On the importance of independent news
This weekend, award-winning independent journalist Amy Goodman gave a talk at the University of Guelph.
The auditorium in Rozanski 104 where Goodman spoke was packed with like-minded people from Guelph and neighbouring communities.
Before the talk, audience members chatted about the failure of establishment democrats to embrace Bernie Sanders and the link between humanity’s failure to properly address climate change and the increased intensity of hurricanes in the Southern United States.
The subject matter was indicative of the person everybody came to see, Amy Goodman, co-founder of the independent news site Democracy Now!
Amy Goodman is a giant of independent news and her legacy is giving voice to a majority silenced by the bottleneck effect that accompanies mainstream news and media coverage.
In 1991, Goodman and fellow journalist Allan Nairn covered the East Timor independence movement, where they were badly beaten by Indonesian soldiers.
In 1996, she founded Democracy Now!
In 1998, Goodman and investigative reporter Jeremy Scahill (co-founder of The Intercept) covered Chevron Corporation’s role in providing helicopter transport to the Nigerian military to deal with the occupation of oil rigs by village protesters. Two of the protesters were shot and killed.
During Goodman’s two-hour talk, she covered:
Climate change denial
The targeting of immigrants by Immigrations and Customs Enforcement in America
Protests in the NFL
The future of healthcare in America
The importance and value of independent news
Goodman and her team managed to capture video of security forces pepper spraying and letting loose attack dogs on peaceful protestors. Within two days of posting a video of this altercation to Facebook, it had gone viral, grossing 14 million views. It received mainstream coverage from CBS, NBC, and CNN. It prompted a Malaysian woman in Laos to ask President Obama about the Dakota Access Pipeline. The influence of this video from an independent news site was far-reaching.
This video also earned Goodman and the protestors at Standing Rock arrest warrants. Due to the amount of attention the video received, the mainstream media were unable to ignore it and reported on it. This placed extra pressure on the judge overseeing the case, who dropped the charges against Goodman and the Sioux involved in the protest.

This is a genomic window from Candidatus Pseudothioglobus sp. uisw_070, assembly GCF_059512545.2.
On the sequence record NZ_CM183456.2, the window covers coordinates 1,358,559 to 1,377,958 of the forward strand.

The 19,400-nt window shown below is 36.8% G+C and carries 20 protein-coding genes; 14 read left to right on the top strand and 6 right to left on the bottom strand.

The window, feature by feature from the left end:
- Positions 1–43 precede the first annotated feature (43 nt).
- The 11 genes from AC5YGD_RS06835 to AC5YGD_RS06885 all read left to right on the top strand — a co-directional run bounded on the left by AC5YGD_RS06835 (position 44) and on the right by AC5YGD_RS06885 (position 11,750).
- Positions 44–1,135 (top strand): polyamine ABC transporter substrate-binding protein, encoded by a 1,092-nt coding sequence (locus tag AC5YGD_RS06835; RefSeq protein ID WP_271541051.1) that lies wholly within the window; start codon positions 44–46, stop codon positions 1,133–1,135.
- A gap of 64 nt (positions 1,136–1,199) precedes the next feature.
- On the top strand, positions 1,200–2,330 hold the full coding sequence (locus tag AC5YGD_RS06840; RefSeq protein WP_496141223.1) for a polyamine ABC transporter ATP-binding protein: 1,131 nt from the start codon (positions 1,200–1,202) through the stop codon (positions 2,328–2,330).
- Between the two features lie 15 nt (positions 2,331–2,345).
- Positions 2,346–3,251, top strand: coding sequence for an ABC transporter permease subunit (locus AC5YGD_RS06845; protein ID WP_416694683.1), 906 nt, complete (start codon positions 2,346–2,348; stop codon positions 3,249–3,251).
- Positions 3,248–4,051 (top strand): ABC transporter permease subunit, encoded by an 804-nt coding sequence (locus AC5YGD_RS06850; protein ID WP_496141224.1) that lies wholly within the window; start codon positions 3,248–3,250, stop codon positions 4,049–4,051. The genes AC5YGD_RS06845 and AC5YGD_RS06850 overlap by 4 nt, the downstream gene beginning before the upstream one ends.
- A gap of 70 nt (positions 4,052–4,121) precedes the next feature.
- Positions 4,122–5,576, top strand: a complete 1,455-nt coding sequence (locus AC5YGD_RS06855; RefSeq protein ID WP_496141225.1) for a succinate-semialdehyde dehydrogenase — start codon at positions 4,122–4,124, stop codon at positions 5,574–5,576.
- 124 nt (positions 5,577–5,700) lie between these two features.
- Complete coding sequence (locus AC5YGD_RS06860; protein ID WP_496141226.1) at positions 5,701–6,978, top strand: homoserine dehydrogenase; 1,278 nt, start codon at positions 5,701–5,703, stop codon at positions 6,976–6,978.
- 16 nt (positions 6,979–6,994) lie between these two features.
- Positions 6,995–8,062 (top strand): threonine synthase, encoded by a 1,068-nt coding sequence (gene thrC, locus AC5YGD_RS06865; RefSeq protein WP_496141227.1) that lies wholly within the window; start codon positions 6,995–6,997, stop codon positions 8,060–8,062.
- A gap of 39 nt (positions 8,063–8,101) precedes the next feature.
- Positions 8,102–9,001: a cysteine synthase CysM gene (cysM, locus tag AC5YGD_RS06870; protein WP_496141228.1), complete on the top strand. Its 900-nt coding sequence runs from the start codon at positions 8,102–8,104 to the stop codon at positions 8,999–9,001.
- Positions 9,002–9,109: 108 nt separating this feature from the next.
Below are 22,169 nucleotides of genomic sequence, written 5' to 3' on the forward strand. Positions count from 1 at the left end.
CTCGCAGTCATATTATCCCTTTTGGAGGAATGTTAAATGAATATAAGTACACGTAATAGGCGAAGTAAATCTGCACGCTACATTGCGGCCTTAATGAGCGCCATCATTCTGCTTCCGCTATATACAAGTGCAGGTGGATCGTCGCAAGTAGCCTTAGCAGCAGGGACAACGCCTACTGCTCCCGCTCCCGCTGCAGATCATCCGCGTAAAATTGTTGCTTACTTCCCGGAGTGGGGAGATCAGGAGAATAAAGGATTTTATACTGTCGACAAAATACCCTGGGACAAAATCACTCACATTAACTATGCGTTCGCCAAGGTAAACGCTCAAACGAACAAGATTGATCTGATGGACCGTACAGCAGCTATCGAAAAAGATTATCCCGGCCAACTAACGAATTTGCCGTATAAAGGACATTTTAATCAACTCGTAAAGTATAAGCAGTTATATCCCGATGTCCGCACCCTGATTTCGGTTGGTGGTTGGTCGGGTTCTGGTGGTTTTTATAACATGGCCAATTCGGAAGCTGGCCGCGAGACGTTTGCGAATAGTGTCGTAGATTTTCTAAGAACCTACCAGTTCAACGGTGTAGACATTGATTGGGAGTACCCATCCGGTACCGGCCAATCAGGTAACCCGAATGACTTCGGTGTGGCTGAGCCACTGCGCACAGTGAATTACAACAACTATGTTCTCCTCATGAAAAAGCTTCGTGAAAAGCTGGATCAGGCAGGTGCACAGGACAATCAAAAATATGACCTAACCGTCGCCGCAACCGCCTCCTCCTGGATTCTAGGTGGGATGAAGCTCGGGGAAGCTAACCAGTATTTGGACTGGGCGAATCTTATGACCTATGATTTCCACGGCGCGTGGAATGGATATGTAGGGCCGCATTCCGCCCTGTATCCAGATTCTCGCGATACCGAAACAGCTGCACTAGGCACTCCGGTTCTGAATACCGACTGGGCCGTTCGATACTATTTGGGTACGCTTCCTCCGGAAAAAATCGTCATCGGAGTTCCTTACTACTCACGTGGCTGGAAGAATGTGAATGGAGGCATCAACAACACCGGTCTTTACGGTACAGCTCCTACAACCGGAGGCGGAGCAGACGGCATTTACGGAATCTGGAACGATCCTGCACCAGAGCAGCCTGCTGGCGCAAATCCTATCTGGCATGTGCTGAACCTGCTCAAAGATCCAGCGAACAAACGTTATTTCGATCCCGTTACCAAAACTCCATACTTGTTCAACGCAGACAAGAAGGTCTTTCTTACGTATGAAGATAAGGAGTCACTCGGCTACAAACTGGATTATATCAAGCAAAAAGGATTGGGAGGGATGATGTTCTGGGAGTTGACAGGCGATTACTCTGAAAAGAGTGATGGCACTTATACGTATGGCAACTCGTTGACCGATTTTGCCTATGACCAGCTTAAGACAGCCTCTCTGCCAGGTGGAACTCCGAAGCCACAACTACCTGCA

It’s as Goodman said in her talk:
“This is what happens when media shines a spotlight in the right direction. This is the kind of reality TV we need.”
Amy Goodman has inspired journalists across the globe
With her presence in Guelph this weekend, it is important to note how impactful Amy Goodman’s work has been on local broadcasters.
Scott Hertz-McWhinnie is a broadcaster at CFRU where he co-hosts, Open Sources Guelph, a weekly political news and current affairs program. He also interviewed Goodman onstage during her Sunday appearance.
“I was influenced in every way,” said Hertz-McWhinnie when asked how Goodman influenced his work as a broadcaster.
When asked which of Goodman’s values resonated with him most, he said “her mission to tell the particular stories that she tells.” He elaborated:
“It’s not often that reporters find themselves in the line of fire. It takes an independent reporter like her to get in there. And there are challenges out there, certain roadblocks: you could get arrested, the potential threat to your life — depending on the setting.”
“I think if they keep doing what they are doing, and keep the honesty and integrity I believe that they have, they won’t have to be pressured to stay relevant or important, because they are,” he said.
Photo by Alora Griffiths/The Ontarion.